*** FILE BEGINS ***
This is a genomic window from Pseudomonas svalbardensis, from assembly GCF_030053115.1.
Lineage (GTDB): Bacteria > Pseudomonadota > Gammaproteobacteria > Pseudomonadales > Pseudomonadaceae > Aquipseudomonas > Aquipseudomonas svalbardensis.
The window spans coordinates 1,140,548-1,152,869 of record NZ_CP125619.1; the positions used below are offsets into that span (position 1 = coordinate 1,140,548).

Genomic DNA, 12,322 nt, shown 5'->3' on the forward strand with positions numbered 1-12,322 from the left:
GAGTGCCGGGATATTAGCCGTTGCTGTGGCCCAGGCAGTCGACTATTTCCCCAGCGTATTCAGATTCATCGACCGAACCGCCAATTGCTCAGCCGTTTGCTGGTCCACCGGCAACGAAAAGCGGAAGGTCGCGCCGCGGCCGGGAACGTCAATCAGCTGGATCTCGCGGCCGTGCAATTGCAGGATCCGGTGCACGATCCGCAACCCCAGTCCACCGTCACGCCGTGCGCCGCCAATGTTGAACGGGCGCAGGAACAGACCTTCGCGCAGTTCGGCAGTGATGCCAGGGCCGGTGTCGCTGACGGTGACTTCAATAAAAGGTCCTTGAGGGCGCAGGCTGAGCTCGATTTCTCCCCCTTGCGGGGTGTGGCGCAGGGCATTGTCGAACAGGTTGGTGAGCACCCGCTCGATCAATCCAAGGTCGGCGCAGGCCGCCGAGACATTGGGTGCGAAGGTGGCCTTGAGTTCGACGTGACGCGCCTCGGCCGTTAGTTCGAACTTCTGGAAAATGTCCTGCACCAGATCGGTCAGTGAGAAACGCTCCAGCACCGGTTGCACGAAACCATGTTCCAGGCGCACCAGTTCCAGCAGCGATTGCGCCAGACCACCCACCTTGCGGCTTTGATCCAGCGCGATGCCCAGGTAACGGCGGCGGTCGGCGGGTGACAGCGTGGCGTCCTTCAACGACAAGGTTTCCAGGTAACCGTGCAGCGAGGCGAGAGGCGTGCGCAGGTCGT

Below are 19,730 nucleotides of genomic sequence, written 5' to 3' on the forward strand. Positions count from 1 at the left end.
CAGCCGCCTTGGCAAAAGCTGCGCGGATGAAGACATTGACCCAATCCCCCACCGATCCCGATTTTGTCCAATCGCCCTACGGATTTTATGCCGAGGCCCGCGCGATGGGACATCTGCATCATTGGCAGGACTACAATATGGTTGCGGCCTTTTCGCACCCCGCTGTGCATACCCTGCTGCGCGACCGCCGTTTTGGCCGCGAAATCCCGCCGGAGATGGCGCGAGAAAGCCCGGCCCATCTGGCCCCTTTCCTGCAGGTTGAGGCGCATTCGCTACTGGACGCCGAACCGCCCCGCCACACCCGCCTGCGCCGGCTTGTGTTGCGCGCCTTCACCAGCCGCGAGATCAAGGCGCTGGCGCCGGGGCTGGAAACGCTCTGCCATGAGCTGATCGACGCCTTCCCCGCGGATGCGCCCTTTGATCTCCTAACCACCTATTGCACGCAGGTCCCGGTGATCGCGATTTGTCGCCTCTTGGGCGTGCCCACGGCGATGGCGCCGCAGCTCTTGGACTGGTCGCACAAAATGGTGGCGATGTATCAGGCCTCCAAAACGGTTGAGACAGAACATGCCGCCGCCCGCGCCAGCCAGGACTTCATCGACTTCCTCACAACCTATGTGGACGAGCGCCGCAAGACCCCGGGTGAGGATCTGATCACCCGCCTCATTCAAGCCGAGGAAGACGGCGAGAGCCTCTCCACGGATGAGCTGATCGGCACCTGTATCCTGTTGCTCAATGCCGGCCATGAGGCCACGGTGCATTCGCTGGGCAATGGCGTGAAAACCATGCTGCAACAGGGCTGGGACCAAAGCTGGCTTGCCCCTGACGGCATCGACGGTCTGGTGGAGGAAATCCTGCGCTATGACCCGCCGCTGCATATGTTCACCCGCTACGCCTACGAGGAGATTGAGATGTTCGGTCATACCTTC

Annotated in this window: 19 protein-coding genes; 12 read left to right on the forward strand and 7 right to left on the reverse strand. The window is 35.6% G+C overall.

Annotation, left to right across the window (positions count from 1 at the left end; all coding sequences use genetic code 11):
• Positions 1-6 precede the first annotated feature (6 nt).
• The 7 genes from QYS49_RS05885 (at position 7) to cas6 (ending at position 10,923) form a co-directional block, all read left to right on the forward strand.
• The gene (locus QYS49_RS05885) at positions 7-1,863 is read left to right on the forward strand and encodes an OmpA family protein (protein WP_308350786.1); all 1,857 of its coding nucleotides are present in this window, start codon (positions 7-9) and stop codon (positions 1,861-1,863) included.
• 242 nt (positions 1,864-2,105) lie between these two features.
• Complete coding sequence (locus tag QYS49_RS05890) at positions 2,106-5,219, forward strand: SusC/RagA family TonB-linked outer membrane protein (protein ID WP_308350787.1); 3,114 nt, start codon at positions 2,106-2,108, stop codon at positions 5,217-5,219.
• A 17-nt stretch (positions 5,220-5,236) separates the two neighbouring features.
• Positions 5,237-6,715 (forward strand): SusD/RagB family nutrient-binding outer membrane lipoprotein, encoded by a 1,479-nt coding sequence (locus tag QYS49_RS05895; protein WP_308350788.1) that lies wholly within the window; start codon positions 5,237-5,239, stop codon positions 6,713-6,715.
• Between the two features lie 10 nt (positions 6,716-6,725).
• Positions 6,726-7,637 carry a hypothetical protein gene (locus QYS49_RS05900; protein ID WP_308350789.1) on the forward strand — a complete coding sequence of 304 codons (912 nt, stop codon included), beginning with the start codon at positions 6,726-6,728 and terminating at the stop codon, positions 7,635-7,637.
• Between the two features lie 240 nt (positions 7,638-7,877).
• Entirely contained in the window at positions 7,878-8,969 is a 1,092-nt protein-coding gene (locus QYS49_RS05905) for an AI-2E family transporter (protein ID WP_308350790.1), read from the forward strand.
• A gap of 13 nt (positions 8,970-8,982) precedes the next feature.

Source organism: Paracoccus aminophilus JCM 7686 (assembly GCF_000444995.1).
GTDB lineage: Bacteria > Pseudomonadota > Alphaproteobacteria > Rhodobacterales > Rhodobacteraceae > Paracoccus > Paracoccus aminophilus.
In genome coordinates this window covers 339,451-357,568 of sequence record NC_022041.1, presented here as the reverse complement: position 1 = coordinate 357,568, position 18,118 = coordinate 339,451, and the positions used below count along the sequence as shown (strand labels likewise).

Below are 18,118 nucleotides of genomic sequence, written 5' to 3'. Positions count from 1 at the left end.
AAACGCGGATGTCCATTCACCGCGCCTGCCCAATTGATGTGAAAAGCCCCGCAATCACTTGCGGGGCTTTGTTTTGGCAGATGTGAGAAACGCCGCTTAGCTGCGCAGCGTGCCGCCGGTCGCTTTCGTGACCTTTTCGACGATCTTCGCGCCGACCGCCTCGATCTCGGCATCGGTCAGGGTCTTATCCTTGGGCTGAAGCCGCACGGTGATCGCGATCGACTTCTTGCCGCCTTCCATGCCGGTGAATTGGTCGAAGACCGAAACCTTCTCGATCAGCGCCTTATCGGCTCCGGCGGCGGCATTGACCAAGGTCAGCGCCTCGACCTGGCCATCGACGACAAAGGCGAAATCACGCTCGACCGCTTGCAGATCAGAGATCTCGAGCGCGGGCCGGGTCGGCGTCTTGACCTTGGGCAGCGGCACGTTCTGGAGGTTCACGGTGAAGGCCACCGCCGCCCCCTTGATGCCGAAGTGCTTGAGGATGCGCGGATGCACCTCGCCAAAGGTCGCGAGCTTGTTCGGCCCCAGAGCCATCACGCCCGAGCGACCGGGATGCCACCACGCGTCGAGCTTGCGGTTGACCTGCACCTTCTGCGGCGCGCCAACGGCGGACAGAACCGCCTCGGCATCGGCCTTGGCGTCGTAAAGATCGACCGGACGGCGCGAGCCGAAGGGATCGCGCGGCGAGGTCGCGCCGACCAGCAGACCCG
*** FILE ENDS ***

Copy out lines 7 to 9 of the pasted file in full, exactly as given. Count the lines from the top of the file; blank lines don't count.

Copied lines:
CAGCCGCCTTGGCAAAAGCTGCGCGGATGAAGACATTGACCCAATCCCCCACCGATCCCGATTTTGTCCAATCGCCCTACGGATTTTATGCCGAGGCCCGCGCGATGGGACATCTGCATCATTGGCAGGACTACAATATGGTTGCGGCCTTTTCGCACCCCGCTGTGCATACCCTGCTGCGCGACCGCCGTTTTGGCCGCGAAATCCCGCCGGAGATGGCGCGAGAAAGCCCGGCCCATCTGGCCCCTTTCCTGCAGGTTGAGGCGCATTCGCTACTGGACGCCGAACCGCCCCGCCACACCCGCCTGCGCCGGCTTGTGTTGCGCGCCTTCACCAGCCGCGAGATCAAGGCGCTGGCGCCGGGGCTGGAAACGCTCTGCCATGAGCTGATCGACGCCTTCCCCGCGGATGCGCCCTTTGATCTCCTAACCACCTATTGCACGCAGGTCCCGGTGATCGCGATTTGTCGCCTCTTGGGCGTGCCCACGGCGATGGCGCCGCAGCTCTTGGACTGGTCGCACAAAATGGTGGCGATGTATCAGGCCTCCAAAACGGTTGAGACAGAACATGCCGCCGCCCGCGCCAGCCAGGACTTCATCGACTTCCTCACAACCTATGTGGACGAGCGCCGCAAGACCCCGGGTGAGGATCTGATCACCCGCCTCATTCAAGCCGAGGAAGACGGCGAGAGCCTCTCCACGGATGAGCTGATCGGCACCTGTATCCTGTTGCTCAATGCCGGCCATGAGGCCACGGTGCATTCGCTGGGCAATGGCGTGAAAACCATGCTGCAACAGGGCTGGGACCAAAGCTGGCTTGCCCCTGACGGCATCGACGGTCTGGTGGAGGAAATCCTGCGCTATGACCCGCCGCTGCATATGTTCACCCGCTACGCCTACGAGGAGATTGAGATGTTCGGTCATACCTTC

Annotated in this window: 19 protein-coding genes; 12 read left to right on the forward strand and 7 right to left on the reverse strand. The window is 35.6% G+C overall.

Annotation, left to right across the window (positions count from 1 at the left end; all coding sequences use genetic code 11):